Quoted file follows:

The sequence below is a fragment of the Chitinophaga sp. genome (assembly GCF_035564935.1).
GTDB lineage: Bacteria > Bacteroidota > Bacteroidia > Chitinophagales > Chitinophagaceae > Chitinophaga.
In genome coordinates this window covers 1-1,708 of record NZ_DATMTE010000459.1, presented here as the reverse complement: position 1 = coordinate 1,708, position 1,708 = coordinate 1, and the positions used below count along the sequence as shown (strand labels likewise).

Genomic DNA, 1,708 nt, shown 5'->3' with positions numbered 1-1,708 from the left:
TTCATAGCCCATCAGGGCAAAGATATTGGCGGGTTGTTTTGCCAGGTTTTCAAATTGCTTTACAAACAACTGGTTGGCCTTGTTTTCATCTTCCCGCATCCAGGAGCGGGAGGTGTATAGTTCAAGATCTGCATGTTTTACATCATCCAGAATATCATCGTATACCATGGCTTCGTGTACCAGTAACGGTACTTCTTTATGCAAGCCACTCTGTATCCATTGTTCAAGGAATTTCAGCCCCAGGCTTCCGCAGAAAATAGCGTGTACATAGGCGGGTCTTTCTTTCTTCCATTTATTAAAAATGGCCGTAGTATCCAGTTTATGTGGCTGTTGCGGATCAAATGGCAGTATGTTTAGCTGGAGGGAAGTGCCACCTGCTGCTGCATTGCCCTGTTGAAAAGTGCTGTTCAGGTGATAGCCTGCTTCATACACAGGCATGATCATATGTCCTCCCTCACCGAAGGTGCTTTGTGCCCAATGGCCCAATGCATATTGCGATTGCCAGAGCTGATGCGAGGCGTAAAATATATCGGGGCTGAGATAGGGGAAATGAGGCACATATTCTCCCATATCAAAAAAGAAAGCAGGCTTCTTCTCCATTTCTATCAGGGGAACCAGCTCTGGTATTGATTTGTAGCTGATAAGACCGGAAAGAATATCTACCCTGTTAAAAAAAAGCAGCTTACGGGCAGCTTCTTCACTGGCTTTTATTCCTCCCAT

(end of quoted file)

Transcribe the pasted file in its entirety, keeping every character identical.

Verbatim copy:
The sequence below is a fragment of the Chitinophaga sp. genome (assembly GCF_035564935.1).
GTDB lineage: Bacteria > Bacteroidota > Bacteroidia > Chitinophagales > Chitinophagaceae > Chitinophaga.
In genome coordinates this window covers 1-1,708 of record NZ_DATMTE010000459.1, presented here as the reverse complement: position 1 = coordinate 1,708, position 1,708 = coordinate 1, and the positions used below count along the sequence as shown (strand labels likewise).

Genomic DNA, 1,708 nt, shown 5'->3' with positions numbered 1-1,708 from the left:
TTCATAGCCCATCAGGGCAAAGATATTGGCGGGTTGTTTTGCCAGGTTTTCAAATTGCTTTACAAACAACTGGTTGGCCTTGTTTTCATCTTCCCGCATCCAGGAGCGGGAGGTGTATAGTTCAAGATCTGCATGTTTTACATCATCCAGAATATCATCGTATACCATGGCTTCGTGTACCAGTAACGGTACTTCTTTATGCAAGCCACTCTGTATCCATTGTTCAAGGAATTTCAGCCCCAGGCTTCCGCAGAAAATAGCGTGTACATAGGCGGGTCTTTCTTTCTTCCATTTATTAAAAATGGCCGTAGTATCCAGTTTATGTGGCTGTTGCGGATCAAATGGCAGTATGTTTAGCTGGAGGGAAGTGCCACCTGCTGCTGCATTGCCCTGTTGAAAAGTGCTGTTCAGGTGATAGCCTGCTTCATACACAGGCATGATCATATGTCCTCCCTCACCGAAGGTGCTTTGTGCCCAATGGCCCAATGCATATTGCGATTGCCAGAGCTGATGCGAGGCGTAAAATATATCGGGGCTGAGATAGGGGAAATGAGGCACATATTCTCCCATATCAAAAAAGAAAGCAGGCTTCTTCTCCATTTCTATCAGGGGAACCAGCTCTGGTATTGATTTGTAGCTGATAAGACCGGAAAGAATATCTACCCTGTTAAAAAAAAGCAGCTTACGGGCAGCTTCTTCACTGGCTTTTATTCCTCCCAT